Steve Morris, founder of the Catylator makerspace in Silver Spring. (Photo: Ari Melenciano)

This week, an expert at the greater Washington chapter of the business mentoring nonprofit SCORE offers advice to a top engineer starting his own enterprise to assist others.
— Dan Beyers

The entrepreneur

A life-long tinkerer, designer and mechanical engineer, Stephen Morris had worked at the pinnacle of the international yacht racing world for many years, including a stint on the design team of Oracle founder Larry Ellison’s entry in the America’s Cup. He then spent 10 years helping the U.S. Navy deliver ships to the fleet, until he made a decision to step away.

“It was time for me to get back to making tangible things again,” he said.

The challenge

After searching for a place to learn welding and work on creative projects near his home in Silver Spring, Md., he found that viable options were too far away geographically. So he had a light-bulb moment and decided to develop and start a so-called makerspace, a local community workshop for tinkerers in the Maryland suburban town.

Figuring out how to turn his idea into reality was trickier, even for someone with 25 years of experience, a master’s degree in aerodynamics and an MBA. Most makerspaces around the United States tend to be volunteer-run, nonprofit organizations, but Morris perceived the need to provide a professionally run organization with top quality machines and easy, welcoming access. He wanted to know whether he should incorporate as a nonprofit, or as a for profit company.

The advice

Roger Schwarz, a SCORE mentor who has experience as a program manager in a simulator business, and who owned his own beauty products supply company, advised that any business model requires an infusion of start-up capital. For-profit companies usually rely on the bulk of their initial financing from the founder, friends and family. Nonprofits usually launch with money from donations, grants or even loans.

John Hocker, a nonprofit expert at the D.C. chapter of SCORE, talked further about delivering a social mission and the overhead of running a nonprofit, including the very important structure of the board. “You must carefully think about what board members are critical to the health of the organization, what roles you need them to play, and who you are going to invite to fill those roles.”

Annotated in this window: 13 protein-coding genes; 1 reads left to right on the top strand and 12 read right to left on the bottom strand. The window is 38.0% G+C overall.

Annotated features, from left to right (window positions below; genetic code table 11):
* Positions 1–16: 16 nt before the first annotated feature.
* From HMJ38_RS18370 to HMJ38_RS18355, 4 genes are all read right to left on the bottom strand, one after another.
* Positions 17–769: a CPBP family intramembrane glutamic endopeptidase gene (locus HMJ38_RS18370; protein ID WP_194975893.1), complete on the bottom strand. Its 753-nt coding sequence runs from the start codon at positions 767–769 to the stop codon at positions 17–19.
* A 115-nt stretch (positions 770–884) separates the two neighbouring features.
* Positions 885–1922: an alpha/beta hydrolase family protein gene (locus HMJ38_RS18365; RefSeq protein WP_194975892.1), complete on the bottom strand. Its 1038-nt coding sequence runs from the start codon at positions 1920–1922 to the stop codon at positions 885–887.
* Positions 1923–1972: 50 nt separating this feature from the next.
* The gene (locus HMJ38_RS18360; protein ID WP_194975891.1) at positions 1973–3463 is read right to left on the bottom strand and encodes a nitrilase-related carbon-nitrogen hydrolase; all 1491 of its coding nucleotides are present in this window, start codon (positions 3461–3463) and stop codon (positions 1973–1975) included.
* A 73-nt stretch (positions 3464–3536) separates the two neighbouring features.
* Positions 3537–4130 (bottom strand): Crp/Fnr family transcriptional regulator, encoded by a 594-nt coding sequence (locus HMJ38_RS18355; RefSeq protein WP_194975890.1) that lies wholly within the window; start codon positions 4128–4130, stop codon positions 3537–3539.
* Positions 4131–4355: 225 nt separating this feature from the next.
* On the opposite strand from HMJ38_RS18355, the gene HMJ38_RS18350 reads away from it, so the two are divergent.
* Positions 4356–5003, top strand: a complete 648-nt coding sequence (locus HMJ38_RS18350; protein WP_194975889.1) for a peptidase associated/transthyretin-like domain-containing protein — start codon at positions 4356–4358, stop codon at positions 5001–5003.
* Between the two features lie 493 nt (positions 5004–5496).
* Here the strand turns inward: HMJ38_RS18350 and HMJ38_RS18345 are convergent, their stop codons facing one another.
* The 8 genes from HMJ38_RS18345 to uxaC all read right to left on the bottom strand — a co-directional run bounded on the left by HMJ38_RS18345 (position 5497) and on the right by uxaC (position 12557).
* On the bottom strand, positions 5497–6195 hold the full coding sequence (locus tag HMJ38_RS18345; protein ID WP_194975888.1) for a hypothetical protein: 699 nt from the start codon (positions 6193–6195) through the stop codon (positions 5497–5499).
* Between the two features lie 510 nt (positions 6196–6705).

The reaction

Morris:

“Focusing on the business model was a key point for me. Ultimately, there were two things that helped me make my decision.”

“Firstly, I found that I had clearer instincts around the for-profit business models so my gut reaction was to head in that direction. My perception is that many people feel they can start a nonprofit and money will magically flow in from grants and donations, whereas the advice [I received] showed me this was definitely not the case. Even a nonprofit needs the discipline of a financially sustainable business model, and fund raising can divert the team’s energies and focus away from their mission, so going the for-profit route seemed like the more agile and flexible option.”

Still, he wanted his enterprise to have a social mission. The solution came in the form of fiscal sponsorship from the Fractured Atlas arts organization, which allows Catylator to solicit tax-deductible charitable donations. Donors actually contribute to Fractured Atlas, which then sponsors Catylator’s programs. “With fiscal sponsorship, I can now develop and implement programs that benefit our community and have a path for those programs to be sponsored and supported by individuals and entities without having to incorporate as a nonprofit myself.”

Morris incorporated is newly named Catylator Makerspace as a for-profit LLC in Maryland, and provided the necessary seed capital to bootstrap the business and get it going. The company’s first foray involved running a sold-out summer camp offering teens the change to engage with engineering, design and 3D printing. In mid-2015, Catylator leased a 3,000 square foot space in downtown Silver Spring and opened its makerspace workshop, offering a place for artisans and people who want to make things with their hands can get access to ordinary tools and sophisticated devices like 3D printers and laser cutters. Catylator also provides ongoing programs for young people.

“SCORE’s mentors have been a valuable resource to me every step of the way, and I am very grateful for their support.”

SCORE is a nonprofit association dedicated to entrepreneur education. Looking for some advice on a new business, or need help fixing an existing one? The Greater Washington DC Chapter provides confidential counseling and mentoring from more than 50 executives across the region. Contact us at capbiznews@washpost.com or request a mentor at www.washingtondc.score.org.